Russia’s Kremlin is a fortified citadel overlooking Red Square in downtown Moscow, Russia. The Kremlin can be seen in the distance from this shot taken just outside the Cathedral of Christ the Saviour.
IMB Photo

Your Voice: Missions efforts continue despite difficult global trends

By Todd Lafferty
IMB executive vice president

As we enter a post-pandemic world, several challenging trends confront Christians as we seek to reach the nations with the gospel. Some of those challenges include the rise of nationalism, a growing multi-polar world, the fragmentation of the web, and booming population growth.

While the world was quarantining over the past two-plus years, nationalism across the world grew.

Many countries set policies to protect their people, canceling visas for foreigners or not renewing visas when the expired.

Unique cultural heritages

Some countries began to reassert their unique cultural heritage to resist the flattening of the cultures of the world.

Coming out of the pandemic, a separation of major powers into competing spheres of influence for economic and diplomatic dominance seems to be emerging.

China and Russia are holding war games, Russia has invaded Ukraine, and China is threatening Taiwan daily. For the first time, Japan has the votes to remove Article 9 from its pacifist constitution, which would allow it to raise a military and declare emergency powers to defend itself.

Multiple countries are erecting privacy and regulatory barriers that create separate digital silos, thus interrupting what used to be a world-wide web.

Ireland handed down a $400 million judgment against Meta for their advertising strategies, and China is siphoning off the world’s data through TikTok.

At the same time, China is blocking the global internet from entrance into their digital space.

On top of all that, global population passed the 8 billion mark on Nov. 15, 2022, and India is now the most populous country in the world.

Africa’s population will double by 2050 and triple by end of the century.

Urban population will grow by another 2.5 billion people by 2050, and over 80% of the world’s population will live in urban centers by the end of the century.

Todd Lafferty.


The number of refugees is on the rise. Over 100 million people are now displaced around the world — either inside or outside their country of nationality status.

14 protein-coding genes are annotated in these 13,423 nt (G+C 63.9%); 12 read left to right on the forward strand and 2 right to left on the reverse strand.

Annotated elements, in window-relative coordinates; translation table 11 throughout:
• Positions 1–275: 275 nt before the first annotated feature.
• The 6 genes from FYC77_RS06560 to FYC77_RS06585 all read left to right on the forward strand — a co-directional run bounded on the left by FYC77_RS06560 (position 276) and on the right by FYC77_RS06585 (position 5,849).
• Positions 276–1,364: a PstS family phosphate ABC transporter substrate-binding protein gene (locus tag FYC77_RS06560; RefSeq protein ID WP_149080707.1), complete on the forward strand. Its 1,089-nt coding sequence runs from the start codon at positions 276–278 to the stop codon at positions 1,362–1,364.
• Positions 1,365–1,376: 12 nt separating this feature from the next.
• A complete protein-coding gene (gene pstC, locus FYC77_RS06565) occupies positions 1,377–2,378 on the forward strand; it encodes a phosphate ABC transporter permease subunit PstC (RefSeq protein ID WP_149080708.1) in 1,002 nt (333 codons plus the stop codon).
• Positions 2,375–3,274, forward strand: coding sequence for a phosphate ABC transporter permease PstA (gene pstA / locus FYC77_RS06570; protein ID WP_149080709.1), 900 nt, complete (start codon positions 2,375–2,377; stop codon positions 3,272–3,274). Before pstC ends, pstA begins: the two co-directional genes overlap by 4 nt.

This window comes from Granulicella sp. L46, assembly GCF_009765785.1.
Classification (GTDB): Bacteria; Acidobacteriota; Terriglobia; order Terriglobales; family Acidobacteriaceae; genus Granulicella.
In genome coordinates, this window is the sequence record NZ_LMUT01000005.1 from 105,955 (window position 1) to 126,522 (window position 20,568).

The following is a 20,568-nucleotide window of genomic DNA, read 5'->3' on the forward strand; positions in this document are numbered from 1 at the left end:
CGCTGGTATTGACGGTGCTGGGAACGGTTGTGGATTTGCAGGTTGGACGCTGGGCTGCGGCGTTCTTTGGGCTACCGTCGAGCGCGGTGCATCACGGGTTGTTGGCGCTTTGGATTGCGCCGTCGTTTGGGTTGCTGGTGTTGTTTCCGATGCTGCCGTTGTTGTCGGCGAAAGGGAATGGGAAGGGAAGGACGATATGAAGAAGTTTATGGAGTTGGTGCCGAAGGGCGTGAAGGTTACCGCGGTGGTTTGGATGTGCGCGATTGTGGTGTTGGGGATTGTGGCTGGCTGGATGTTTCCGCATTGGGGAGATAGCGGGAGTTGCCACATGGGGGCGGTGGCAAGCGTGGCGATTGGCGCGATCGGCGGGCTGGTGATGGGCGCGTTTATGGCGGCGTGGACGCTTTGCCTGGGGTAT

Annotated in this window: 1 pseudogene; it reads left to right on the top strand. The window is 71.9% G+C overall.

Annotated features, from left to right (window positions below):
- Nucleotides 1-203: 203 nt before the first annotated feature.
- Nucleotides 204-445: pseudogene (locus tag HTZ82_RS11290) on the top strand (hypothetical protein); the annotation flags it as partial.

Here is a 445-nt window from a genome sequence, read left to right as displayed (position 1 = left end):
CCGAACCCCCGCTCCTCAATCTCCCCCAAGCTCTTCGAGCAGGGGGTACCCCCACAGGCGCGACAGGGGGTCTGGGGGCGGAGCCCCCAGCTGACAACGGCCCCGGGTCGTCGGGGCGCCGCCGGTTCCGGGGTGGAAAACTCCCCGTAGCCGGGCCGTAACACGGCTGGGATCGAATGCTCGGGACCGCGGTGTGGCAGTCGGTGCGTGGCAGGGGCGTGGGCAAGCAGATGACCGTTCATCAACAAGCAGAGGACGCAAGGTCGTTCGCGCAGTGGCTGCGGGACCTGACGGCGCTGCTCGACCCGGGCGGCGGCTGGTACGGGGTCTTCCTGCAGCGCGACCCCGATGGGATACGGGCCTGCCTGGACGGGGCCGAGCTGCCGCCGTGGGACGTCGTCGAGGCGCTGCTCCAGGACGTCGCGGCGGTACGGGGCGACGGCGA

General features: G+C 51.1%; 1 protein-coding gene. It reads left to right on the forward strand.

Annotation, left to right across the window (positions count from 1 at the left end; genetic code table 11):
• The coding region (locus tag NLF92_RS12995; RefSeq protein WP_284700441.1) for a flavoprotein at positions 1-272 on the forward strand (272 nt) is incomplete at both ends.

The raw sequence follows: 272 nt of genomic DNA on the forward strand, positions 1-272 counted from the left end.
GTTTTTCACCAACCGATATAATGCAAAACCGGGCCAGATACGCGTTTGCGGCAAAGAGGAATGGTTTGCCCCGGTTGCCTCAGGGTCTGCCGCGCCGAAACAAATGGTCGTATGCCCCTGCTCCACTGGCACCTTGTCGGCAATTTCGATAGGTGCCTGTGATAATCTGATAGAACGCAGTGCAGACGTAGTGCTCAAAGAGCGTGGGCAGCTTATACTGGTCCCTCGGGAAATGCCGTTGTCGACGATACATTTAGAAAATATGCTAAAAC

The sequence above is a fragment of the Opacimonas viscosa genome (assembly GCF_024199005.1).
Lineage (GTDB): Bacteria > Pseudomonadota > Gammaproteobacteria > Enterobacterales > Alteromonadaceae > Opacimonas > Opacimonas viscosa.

In Matthew 24:9, Jesus reminds us that spreading the good news is costly: “Then they will deliver you to tribulation, and will kill you, and you will be hated by all nations because of My name.”

Much work still to do

Despite these global challenges, IMB missionaries are reentering countries, engaging the lost with the gospel, building strong disciples and planting healthy churches.

Digital strategies help missionaries find seekers and train leaders.

Our personnel engage in refugee ministries across the globe and work in tense and dangerous places.

Why? IMB’s vision is to see a multitude from every nation, tribe, people and language knowing and worshiping our Lord Jesus Christ.

The work is not over until we hear that trumpet sound.

Letters to the Editor

I read the July 13 Rashional Thoughts editorial about your missions experience and the connection to Bill and Audrey Cowley with great joy and wonderful remembrances. I never met the Cowleys, but I too have a Nigeria connection.

Mary Frank Kirkpatrick was a missionary from my home church in Mississippi — Noxapater Baptist Church. She served in both Liberia and Nigeria with the then-Foreign Mission Board (now International Mission Board), and I’m sure she and the Cowleys met, as Mary Frank was a school teacher.

Mary Frank retired and moved back home around 1980, but it was evident her heart remained with the people of Nigeria, and she even has an adopted son there.

In my teenage years, Mary Frank helped instill a love for missions in my life, and she made Lottie Moon come to life for us.

Interestingly, over the past few years, through my wife Beth’s work with Baptist Campus Ministries, we’ve met several Nigerian students who have come to the University of South Alabama to work on post-graduate degrees.

Several of them we’ve talked with are believers, and I’ve wondered on many occasions if missionaries like Mary Frank and the Cowleys may have had an influence in the lives of their parents or grandparents to bring them into the Kingdom of God. Perhaps they sat in a classroom that the Cowleys helped start and where Mary Frank taught.